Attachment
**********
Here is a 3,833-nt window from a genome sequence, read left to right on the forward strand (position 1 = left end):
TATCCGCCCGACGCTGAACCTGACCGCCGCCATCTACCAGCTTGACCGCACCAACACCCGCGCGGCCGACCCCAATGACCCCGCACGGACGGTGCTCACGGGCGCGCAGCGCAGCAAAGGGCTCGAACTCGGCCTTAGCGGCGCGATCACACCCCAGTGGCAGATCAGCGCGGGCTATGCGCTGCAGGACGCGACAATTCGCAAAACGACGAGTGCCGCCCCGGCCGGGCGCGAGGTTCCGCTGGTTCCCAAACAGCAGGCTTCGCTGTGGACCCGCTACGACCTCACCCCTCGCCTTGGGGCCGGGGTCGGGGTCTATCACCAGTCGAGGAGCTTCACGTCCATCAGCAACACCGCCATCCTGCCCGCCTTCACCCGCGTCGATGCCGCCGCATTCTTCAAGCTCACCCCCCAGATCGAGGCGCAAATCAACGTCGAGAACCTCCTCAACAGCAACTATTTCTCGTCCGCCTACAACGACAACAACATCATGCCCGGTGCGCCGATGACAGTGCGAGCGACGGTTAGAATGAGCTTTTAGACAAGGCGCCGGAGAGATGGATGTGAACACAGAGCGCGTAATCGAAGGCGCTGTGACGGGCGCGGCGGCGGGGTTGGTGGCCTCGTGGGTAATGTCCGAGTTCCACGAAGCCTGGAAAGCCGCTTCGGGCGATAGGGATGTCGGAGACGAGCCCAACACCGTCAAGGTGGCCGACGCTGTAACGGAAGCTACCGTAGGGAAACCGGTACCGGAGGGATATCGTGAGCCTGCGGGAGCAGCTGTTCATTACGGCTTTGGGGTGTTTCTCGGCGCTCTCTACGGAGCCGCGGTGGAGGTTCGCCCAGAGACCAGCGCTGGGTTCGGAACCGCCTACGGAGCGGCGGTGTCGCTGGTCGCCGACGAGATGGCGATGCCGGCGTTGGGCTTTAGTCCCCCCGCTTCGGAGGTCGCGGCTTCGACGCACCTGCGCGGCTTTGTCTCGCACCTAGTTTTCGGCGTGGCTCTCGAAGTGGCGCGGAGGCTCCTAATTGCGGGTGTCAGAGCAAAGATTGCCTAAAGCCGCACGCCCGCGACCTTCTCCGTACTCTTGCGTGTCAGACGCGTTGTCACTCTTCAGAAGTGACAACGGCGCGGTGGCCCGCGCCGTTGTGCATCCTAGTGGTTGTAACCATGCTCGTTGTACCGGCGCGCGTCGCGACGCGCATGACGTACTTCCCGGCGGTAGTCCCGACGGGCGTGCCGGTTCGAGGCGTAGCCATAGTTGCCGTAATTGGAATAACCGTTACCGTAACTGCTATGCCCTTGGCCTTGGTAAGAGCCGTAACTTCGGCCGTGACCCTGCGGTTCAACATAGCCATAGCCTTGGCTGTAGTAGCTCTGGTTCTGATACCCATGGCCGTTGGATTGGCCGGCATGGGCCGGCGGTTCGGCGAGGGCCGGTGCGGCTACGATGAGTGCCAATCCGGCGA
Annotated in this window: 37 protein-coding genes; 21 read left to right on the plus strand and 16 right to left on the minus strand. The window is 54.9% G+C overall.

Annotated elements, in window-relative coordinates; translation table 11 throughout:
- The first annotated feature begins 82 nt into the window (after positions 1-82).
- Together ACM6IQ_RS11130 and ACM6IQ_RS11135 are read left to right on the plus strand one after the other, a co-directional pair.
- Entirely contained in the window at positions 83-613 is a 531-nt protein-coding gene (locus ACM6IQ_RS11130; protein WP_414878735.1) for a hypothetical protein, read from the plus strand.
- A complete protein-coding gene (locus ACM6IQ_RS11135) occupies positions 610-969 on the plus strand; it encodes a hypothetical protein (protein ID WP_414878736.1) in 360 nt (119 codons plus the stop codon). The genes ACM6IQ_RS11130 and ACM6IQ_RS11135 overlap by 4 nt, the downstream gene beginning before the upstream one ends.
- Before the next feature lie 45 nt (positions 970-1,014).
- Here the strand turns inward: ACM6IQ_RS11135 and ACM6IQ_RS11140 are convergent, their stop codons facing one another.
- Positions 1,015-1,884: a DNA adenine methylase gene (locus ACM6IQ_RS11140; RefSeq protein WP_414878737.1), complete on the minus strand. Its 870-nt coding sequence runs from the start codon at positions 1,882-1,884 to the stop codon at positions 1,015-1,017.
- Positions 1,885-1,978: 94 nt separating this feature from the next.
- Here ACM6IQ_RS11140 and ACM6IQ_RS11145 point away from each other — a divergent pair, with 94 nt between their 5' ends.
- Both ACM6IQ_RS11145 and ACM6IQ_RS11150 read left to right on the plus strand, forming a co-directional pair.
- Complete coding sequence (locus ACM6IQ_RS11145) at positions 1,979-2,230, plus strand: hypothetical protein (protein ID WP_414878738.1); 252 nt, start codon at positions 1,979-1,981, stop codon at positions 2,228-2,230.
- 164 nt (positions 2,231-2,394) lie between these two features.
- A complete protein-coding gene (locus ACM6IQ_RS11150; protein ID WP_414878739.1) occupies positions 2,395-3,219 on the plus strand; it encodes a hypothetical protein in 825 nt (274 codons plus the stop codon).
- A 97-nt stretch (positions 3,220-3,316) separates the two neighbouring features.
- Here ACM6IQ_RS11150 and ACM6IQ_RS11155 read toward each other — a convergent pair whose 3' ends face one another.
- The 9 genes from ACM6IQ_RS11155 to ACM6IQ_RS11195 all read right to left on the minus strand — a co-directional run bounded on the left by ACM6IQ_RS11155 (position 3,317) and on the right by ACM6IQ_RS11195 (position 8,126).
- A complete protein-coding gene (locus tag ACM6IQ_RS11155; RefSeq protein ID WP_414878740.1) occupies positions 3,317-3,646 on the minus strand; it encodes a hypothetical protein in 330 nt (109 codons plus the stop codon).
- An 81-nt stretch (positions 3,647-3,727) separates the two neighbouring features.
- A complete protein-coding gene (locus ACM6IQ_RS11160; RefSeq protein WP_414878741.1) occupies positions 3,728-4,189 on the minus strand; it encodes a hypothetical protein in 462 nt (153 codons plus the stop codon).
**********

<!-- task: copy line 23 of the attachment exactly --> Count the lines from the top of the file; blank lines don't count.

- A complete protein-coding gene (locus ACM6IQ_RS11160; RefSeq protein WP_414878741.1) occupies positions 3,728-4,189 on the minus strand; it encodes a hypothetical protein in 462 nt (153 codons plus the stop codon).